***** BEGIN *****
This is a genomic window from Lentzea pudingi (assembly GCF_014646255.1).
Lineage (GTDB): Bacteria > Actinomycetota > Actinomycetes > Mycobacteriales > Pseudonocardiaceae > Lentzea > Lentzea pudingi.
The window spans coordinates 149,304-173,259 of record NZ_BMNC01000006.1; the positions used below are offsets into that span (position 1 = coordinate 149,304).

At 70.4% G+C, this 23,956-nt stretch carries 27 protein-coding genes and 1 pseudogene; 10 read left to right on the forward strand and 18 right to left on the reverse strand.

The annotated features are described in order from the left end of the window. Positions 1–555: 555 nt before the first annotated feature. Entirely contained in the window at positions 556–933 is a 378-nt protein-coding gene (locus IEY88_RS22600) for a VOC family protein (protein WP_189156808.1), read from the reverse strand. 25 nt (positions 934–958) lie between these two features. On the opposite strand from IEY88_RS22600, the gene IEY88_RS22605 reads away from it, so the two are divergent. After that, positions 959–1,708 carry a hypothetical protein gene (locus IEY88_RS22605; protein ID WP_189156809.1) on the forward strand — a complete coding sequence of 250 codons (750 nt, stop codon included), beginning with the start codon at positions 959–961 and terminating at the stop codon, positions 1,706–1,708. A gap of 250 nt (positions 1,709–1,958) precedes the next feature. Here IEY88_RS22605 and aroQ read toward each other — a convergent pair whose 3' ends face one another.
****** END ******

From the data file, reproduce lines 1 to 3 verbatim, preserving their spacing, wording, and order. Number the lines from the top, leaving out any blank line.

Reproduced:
This is a genomic window from Lentzea pudingi (assembly GCF_014646255.1).
Lineage (GTDB): Bacteria > Actinomycetota > Actinomycetes > Mycobacteriales > Pseudonocardiaceae > Lentzea > Lentzea pudingi.
The window spans coordinates 149,304-173,259 of record NZ_BMNC01000006.1; the positions used below are offsets into that span (position 1 = coordinate 149,304).